This might not feature in any world book of records – yet it is a very first in West African music books.
A 30-year-old Malian has walked from his village of Kita to Dakar, simply to meet Senegalese singer Youssou N’Dour.
Sekou Cisse, who says he is fond of Youssou’s music and voice, is now having a well-deserved rest at the Senegalese Olympic Pool, in a relatively nice neighbourhood of Dakar, where he has been given accommodation.
The young man can list by heart the list of cities he has crossed in the past weeks. And he names them: from Kita to the Malian border, and then finally to Dakar.
All these cities have seen Sekou Cisse walking, simply wearing a black and red football jersey, and heading with determination to Dakar.
The aim of this trip was simply to meet his favourite musician.
“I left my village and went to the city of Kayes. There I went to the Senegalese consular services to let them know about my intentions,” the young man told the BBC.
He talks in such a way that makes you wonder whether he really realises the scale of his feat.
Sleeping in local authorities’ residences at each stop and eating only bread and butter, he admits, when asked, that this was a physically exhausting endeavour.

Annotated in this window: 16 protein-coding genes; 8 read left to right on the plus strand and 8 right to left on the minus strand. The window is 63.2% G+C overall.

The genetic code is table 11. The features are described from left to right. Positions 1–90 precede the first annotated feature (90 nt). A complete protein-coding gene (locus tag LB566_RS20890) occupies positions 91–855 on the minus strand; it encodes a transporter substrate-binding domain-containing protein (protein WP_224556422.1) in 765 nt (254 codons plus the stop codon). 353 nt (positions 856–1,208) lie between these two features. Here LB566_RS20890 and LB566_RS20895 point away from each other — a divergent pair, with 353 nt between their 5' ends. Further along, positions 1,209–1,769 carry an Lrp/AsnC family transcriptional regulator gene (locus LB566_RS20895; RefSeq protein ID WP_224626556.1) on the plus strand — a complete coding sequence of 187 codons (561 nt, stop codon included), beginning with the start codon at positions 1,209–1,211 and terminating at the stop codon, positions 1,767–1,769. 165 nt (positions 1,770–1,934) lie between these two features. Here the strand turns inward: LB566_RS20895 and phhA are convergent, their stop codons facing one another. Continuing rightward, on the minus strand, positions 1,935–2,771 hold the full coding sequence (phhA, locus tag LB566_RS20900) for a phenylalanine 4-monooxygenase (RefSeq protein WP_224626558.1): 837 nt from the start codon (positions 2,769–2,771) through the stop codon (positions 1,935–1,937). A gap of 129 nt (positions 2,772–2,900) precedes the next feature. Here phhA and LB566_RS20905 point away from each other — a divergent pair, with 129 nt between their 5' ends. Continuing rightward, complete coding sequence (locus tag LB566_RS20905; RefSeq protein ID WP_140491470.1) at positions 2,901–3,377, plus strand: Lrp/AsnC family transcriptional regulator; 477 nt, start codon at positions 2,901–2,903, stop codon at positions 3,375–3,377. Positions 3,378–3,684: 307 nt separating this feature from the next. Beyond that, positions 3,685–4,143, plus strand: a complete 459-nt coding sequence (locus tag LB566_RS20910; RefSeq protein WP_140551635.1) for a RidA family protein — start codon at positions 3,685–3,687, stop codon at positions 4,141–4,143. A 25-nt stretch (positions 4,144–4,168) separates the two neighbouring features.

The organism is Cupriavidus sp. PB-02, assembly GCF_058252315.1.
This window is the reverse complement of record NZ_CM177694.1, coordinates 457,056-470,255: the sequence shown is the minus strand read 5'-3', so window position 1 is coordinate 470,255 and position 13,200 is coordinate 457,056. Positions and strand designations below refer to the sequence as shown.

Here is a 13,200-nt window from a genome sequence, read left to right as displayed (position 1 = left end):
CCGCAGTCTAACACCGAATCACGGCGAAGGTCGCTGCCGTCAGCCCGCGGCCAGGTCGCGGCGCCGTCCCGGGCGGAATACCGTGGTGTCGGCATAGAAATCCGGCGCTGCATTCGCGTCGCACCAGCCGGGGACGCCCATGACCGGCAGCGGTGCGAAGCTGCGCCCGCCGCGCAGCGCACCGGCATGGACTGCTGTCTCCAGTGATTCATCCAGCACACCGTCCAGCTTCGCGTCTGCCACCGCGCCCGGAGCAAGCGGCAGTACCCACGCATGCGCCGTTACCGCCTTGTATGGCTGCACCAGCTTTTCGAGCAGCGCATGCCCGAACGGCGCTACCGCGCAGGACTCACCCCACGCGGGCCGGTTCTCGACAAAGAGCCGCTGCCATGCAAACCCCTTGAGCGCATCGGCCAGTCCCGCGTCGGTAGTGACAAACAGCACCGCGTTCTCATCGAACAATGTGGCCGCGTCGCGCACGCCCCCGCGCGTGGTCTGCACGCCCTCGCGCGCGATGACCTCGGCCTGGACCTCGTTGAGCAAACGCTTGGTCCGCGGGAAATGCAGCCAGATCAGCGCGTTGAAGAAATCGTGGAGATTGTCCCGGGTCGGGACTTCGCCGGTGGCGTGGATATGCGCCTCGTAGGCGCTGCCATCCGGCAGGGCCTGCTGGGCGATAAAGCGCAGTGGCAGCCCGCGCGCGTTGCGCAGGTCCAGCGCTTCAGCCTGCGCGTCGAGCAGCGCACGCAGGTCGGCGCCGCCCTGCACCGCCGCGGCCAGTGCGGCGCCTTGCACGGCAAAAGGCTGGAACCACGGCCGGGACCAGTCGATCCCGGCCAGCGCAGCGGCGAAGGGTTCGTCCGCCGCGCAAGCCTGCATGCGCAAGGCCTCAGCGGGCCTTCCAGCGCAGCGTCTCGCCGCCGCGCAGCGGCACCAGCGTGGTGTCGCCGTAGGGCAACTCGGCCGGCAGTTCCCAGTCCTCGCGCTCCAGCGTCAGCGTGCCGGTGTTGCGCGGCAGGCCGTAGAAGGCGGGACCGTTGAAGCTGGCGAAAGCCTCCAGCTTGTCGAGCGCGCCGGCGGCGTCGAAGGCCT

He saw a few snakes on his travels, but says he was “never” scared.
Before embarking on his journey on 1 June, Cisse training for six months, walking 20km a day.
Now that he has made it, the only word that comes out of his mouth to express his feelings is “happiness”.
“I am very happy to have met Youssou N’Dour… I am very very happy.
“I decided long ago that one day I would walk to Dakar to meet him. I have done it. He has welcomed me and I am really happy”.
He says he is a sensitive heart and is deeply touched by Youssou N’Dour’s lyrics and voice which he discovered 17 years ago.
After having met his admirer, Youssou said he was moved and surprised by the gesture.
He says he has received a lot of visitors, but this is the time someone has walked 900km to meet him.
This, he says, simply proves “music is power and can bring people together”.
“You can make your music here, but your don’t know where it goes – sometimes you touch with your music someone very far and his life changes,” N’Dour said.
“This is the force of communication.”
But he said he would not encourage other people to undertake such adventures to meet him.
But as to his new friend and fan Cisse, he is not going to walk back to his village in Mali: “He is going to take a flight, definitely,” promises N’Dour.
Hamadou Tidiane Sy, BBC